E-Regulator: Perry v Nursing and Midwifery Council [2012] EWCH 2275 (Admin)

31 August 2012

Judgement date: 22 August 2012

Don’t be so quick to dismiss conditions of practice at interim order hearings, says High Court.

A complaint was made by a female patient against the applicant, a 53 year old registered mental health nurse. As a result of the allegations, the Health Board held a Disciplinary Hearing, the outcome of which was to summarily dismiss the applicant for gross misconduct. His case was referred to the respondent Nursing and Midwifery Council (‘NMC’), who, pending a decision as to whether there was a case to answer, summoned the appellant to attend an interim orders hearing. At that hearing, the Panel stated “we are not required to weigh up evidence. All we have to be satisfied of is that, given the information in front of us, there is a prima facie case [sic] requiring consideration of an interim order”. Following the hearing, the applicant was suspended for 18 months. The applicant applied to terminate the interim order of suspension under art 31(12) of the Nursing and Midwifery Order 2011; SI 2002/253.

The applicant submitted, inter alia, that:

  1. The procedure adopted by the interim orders panel was unfair, in breach of the common law and in breach of the requirements of Article 6 and Article 8 of the European Convention on Human Rights; and
  2. The panel failed to give reasons which adequately explained why it rejected the stringent conditions offered by the applicant.

The court ruled:

  1. The panel had followed a fair process in deciding there was a prima facie case before deciding whether there was a need to protect to the public, particularly since the applicant had the opportunity to present his own evidence. Therefore there had been no unfairness at common law, or a breach of Article 6 of the Convention. It was held that art 8 was not engaged.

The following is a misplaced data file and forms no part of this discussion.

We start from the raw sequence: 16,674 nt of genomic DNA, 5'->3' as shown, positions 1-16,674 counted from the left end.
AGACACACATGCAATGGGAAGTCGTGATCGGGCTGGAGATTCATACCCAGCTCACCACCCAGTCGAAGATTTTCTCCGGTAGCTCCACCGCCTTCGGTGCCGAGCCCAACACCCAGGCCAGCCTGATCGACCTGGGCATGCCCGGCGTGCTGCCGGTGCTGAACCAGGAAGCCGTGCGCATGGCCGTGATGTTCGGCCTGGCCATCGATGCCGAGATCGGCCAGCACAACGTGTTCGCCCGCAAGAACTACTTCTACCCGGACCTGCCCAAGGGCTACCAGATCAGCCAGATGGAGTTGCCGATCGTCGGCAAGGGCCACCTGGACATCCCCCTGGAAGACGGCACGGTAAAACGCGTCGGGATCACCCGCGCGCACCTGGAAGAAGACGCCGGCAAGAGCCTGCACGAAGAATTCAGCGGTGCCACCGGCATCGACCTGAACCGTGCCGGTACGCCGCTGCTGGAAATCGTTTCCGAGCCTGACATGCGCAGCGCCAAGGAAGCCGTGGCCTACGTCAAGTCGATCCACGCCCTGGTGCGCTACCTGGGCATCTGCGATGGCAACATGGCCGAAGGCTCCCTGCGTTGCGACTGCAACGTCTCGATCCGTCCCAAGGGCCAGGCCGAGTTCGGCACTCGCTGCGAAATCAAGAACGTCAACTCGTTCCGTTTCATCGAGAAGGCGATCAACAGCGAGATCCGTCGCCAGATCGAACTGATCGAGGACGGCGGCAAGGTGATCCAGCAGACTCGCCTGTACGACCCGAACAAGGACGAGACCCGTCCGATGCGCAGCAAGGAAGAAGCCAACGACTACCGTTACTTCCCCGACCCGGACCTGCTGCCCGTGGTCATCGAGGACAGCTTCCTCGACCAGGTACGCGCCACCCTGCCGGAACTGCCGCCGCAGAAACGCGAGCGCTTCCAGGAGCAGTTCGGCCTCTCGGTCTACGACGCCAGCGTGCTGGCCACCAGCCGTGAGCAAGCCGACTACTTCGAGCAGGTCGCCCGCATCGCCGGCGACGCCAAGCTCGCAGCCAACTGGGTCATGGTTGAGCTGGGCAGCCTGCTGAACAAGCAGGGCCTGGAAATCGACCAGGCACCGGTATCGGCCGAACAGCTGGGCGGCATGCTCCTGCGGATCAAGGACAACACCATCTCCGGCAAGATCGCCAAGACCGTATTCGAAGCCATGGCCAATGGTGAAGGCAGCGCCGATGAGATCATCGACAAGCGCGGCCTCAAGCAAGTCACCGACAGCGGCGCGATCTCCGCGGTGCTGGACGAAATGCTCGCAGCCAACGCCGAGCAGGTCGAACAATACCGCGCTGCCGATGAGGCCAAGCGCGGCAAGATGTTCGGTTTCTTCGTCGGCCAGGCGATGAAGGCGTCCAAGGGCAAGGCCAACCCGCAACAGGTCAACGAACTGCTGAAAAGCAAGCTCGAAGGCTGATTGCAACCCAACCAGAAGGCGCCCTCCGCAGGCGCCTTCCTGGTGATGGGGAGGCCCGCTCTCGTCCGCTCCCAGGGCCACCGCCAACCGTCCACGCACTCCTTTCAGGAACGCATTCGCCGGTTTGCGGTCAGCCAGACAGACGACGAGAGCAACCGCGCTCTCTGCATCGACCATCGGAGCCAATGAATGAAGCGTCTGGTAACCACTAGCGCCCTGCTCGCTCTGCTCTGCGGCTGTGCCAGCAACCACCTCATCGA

2. There was a prima facie case on all the allegations and in order to protect the public, an interim order was necessary. The Panel had not however adequately explained their decision to suspend, rather than to impose conditions and the respondent had not explicitly stated that conditions of practice would not be sufficient to protect the public. The court was not satisfied that an interim suspension order was appropriate given that proper consideration had not been given to the detailed undertakings/ proposed conditions put forward by the applicant.  The Panel had stated (having been influenced by a Standards Operating Procedure (‘SOP’) promulgated by the NMC) that a high degree of supervision would require the explicit support of a named employer.  Whilst that was true, it does not flow that where there is no current employer such conditions cannot be imposed.  The SOP had operated as a fetter on the Panel’s decision making.

As such, the duration of the suspension was varied, to terminate at 4pm on 20 September 2012 or at such a date as the respondent could convene a panel to consider the imposition of suitable conditions of practice.

The Courts have always made it clear that suspension prior to full hearing is a draconian step with far-reaching and serious consequences.  It is an action which must be carefully considered.  If there are serious concerns and an interim order is necessary, Panels must work hard to try and formulate conditions that can allay their concerns.  If they simply cannot, they must articulate clearly the preceding process in their reasoning.

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